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VOA Asia Weekly: Taiwanese Residents Prepare for a Possible Invasion

VOA Asia Weekly: Taiwanese Residents Prepare for a Possible Invasion
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China’s satellite launch triggered an air raid alert in Taiwan. Indonesia temporarily grounds three Boeing 737 Max 9 planes. Bangladesh’s Prime Minister secured a fourth consecutive term. China’s Snow Sculptors Competition made a comeback.

As tension between China and Taiwan intensifies, many Taiwanese residents are preparing for a possible invasion.

Welcome to VOA Asia Weekly. I'm Jessica Stone in for Chris Casquejo. We'll get to that story in just a moment but first, making headlines:

On Tuesday, the Taiwanese Foreign Minister’s press briefing was interrupted by an island-wide alert. Taipei issued the warning after China launched a science satellite Taipei labeled a missile flyover.

The United States and China concluded two days of military talks in Washington Tuesday, marking the latest engagement since the two countries agreed in November to resume military ties. During the meeting, China urged the U.S. to stop arming Taiwan and to refrain from what it calls ‘provocative actions’ in the South China Sea.

Indonesia has temporarily grounded three Boeing 737 Max 9 jetliners so they can inspect their mid cabin emergency exit doors. This comes in response to an incident in the U.S. last week where a Max 9 flown by Alaska Airlines suffered a mid air blow out. The plane landed safely and no one was hurt. In 2018, Indonesian budget carrier Lion Air operated a Boeing 737 Max 8 which crashed, killing all 189 people on board.

The South Korean Parliament passed a measure banning the killing and selling of dog meat, marking the end of a centuries-old tradition. Under the new legislation individuals involved in selling, breeding, or slaughtering dogs for food can face punishment of up to three years in prison or a fine of up to 23 thousand dollars. The bill is now awaiting presidential approval.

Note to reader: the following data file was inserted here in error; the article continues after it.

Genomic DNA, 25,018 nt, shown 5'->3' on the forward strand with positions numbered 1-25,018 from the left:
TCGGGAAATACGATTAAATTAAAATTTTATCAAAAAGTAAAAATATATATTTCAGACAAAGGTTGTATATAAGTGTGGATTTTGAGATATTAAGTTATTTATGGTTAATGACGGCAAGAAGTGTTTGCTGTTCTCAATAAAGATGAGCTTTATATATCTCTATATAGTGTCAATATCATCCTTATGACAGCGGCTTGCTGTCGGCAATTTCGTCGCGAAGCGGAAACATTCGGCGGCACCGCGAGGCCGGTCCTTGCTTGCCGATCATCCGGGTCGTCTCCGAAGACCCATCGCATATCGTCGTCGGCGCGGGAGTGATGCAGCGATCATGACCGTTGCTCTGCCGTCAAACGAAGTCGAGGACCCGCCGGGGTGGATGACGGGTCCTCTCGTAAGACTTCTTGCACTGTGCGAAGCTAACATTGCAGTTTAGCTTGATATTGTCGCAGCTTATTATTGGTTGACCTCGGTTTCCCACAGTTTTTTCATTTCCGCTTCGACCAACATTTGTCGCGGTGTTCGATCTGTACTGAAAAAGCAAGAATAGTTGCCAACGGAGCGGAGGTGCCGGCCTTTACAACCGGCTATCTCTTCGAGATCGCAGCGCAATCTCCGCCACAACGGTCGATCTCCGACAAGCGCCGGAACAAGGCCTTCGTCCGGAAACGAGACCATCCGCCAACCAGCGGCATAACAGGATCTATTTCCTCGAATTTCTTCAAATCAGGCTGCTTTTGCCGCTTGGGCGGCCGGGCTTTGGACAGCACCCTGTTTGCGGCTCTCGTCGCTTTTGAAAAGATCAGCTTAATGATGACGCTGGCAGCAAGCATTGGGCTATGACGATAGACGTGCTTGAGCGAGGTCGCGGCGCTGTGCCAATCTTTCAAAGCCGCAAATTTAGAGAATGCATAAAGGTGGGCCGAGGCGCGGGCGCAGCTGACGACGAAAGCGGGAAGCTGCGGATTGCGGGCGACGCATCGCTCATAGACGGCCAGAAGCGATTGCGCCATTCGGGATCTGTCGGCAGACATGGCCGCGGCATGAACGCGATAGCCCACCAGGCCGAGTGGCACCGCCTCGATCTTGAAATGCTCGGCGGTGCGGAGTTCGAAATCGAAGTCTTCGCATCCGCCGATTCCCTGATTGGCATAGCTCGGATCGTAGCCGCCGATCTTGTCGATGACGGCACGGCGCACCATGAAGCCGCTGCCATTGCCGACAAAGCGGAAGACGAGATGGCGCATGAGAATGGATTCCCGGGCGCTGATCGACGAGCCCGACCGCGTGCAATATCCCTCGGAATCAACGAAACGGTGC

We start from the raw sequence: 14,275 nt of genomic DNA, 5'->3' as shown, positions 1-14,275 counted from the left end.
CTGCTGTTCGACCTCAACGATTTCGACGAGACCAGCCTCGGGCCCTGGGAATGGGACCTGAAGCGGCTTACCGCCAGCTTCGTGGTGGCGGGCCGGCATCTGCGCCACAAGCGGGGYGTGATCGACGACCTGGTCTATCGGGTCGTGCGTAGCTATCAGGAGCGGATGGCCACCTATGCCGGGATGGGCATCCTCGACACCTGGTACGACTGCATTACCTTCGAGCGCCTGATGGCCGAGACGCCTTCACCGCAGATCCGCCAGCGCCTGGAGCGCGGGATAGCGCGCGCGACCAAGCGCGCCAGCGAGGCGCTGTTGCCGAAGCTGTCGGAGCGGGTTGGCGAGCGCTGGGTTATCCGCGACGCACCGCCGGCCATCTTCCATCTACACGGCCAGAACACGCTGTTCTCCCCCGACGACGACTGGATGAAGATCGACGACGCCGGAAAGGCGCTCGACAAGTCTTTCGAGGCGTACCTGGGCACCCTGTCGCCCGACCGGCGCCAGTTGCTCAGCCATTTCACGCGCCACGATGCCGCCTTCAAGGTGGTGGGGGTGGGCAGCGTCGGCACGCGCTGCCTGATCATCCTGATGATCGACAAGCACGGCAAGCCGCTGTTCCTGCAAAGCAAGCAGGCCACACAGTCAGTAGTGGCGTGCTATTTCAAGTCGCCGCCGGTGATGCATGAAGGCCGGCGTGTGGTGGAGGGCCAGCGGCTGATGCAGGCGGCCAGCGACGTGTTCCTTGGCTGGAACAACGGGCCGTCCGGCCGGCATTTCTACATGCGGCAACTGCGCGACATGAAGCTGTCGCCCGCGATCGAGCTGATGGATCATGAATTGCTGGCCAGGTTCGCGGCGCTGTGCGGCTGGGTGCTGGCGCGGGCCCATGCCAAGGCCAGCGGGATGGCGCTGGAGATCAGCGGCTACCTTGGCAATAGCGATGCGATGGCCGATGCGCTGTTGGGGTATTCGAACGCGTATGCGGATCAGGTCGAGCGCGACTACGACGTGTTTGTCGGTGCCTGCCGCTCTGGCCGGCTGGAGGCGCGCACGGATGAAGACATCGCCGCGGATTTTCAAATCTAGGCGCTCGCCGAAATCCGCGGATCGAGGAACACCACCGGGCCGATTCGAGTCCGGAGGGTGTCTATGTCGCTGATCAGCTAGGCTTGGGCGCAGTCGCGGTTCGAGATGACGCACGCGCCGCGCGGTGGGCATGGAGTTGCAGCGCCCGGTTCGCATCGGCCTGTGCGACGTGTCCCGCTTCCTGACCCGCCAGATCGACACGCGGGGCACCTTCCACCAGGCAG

Bangladesh Prime Minister Sheikh Hasina secured her fourth consecutive term, winning nearly 75% of the seats in Sunday’s general election. The main opposition boycotted the election, resulting in low turnout. The U.S. State Department says the elections in Bangladesh were NOT free and fair.

A possible Chinese attempt to take over self-governing island of Taiwan has been a threat for decades... and it's also a topic on the campaign trial ahead of Saturday's Taiwanese election, but people who live on the island say it seems like it's a threat that's more real than ever before and they are taking action. VOA’s Elizabeth Lee has the details.

At this airsoft gun club, while these students are learning to handle a gun that shoots plastic pellets, Tony Lu has shot with real bullets and experienced war.

These relics -- the reminders of the three months Lu spent fighting in Ukraine.

"Since the Russia-Ukraine war, there have been more and more of these civil defense classes."

Some people in Taiwan worry, if Russia can attack Ukraine, then China could attack Taiwan. Some people take action by learning how to shoot. Others take an interest in using ham radios to communicate.

In this classroom at Kuma Academy, students learn how to recognize disinformation, how to survive if basic infrastructure is disrupted and how to save lives with first aid skills. Most of the students have been women.

“It’s almost like a team of moms. Their motivation to come to class is, they want to know, in extraordinary situations, including war, what can they do, how can they protect their family.”

The history between Taiwan and China stems from the Chinese civil war that ended more than 70 years ago. The Communists won and the ruling Nationalist government retreated to Taiwan. Beijing considers Taiwan a part of China, even though Taiwan now has its own democratic government. China attacking the island has always been a possibility, but after so many years, apathy has set in for some people.

Lu doubts that the people of Taiwan can protect the island.

“I’m not very optimistic. People need to strengthen their ability to defend Taiwan. Life has been too peaceful.”

Observers say that whether China attacks does not depend on who is elected Taiwan’s next president. Instead of trying to calculate the risk of war, Ho says, Taiwan’s residents need to face the reality that war is possible and should prepare for it.

Elizabeth Lee, VOA News, Taipei, Taiwan

Visit for the most up-to-date stories. I’m Jessica Stone.

And now we take you to a frozen wonderland.

In China's northern region, the Snow Sculptors Competition has made a comeback, attracting artists from 12 different countries competing as part of the Harbin Ice and Snow Festival.

Thanks for watching VOA Asia Weekly.